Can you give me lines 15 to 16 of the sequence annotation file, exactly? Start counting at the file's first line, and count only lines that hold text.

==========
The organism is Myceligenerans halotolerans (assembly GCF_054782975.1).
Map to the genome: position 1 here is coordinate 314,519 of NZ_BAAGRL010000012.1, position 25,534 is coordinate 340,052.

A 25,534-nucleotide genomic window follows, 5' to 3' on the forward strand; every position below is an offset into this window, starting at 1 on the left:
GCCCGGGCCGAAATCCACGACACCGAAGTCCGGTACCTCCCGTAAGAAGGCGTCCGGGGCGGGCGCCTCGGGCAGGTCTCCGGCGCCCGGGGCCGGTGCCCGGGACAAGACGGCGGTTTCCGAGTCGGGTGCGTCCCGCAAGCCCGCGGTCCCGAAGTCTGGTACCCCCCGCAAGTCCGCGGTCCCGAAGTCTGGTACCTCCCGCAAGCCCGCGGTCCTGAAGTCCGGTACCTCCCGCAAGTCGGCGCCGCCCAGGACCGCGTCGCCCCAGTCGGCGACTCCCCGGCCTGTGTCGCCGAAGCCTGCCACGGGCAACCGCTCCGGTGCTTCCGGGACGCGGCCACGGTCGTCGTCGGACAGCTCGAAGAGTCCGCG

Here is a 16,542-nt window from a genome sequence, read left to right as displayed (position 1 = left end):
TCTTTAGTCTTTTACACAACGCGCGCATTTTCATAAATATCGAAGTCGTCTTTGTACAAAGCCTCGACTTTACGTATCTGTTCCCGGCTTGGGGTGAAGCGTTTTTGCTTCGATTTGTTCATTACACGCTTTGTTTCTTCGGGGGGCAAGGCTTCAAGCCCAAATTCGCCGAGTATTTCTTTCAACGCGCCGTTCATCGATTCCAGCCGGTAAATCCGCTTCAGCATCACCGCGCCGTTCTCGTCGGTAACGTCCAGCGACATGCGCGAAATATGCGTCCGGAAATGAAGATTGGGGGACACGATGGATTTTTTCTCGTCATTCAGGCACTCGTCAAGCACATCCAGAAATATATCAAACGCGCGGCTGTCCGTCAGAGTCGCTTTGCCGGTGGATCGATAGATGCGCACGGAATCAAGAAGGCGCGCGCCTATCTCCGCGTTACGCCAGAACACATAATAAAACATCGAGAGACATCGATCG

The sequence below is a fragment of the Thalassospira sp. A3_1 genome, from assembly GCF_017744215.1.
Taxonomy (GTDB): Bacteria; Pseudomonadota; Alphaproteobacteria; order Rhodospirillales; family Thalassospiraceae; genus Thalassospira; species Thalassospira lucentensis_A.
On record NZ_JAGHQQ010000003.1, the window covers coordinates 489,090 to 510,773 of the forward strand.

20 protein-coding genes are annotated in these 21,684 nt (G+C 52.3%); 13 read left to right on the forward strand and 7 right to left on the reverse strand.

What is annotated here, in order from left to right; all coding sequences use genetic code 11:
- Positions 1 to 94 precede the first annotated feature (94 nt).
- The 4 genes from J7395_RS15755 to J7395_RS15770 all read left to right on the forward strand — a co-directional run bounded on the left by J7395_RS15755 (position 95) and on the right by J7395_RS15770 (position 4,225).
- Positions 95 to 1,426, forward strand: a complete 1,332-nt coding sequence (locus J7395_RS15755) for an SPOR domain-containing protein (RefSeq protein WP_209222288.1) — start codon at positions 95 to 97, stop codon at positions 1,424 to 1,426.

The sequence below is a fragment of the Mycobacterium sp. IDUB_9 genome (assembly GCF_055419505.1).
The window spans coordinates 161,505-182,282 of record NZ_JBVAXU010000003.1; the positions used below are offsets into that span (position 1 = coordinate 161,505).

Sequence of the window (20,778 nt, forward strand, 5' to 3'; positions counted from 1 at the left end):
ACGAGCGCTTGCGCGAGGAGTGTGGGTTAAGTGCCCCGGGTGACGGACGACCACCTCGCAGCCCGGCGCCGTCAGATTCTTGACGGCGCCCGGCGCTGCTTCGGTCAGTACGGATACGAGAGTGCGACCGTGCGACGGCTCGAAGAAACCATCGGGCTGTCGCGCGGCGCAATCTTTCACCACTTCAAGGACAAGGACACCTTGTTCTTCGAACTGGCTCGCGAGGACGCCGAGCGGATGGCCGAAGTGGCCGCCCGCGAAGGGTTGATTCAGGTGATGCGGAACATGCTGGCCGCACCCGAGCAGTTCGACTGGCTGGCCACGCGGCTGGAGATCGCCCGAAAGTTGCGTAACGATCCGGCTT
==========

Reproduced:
The sequence below is a fragment of the Mycobacterium sp. IDUB_9 genome (assembly GCF_055419505.1).
The window spans coordinates 161,505-182,282 of record NZ_JBVAXU010000003.1; the positions used below are offsets into that span (position 1 = coordinate 161,505).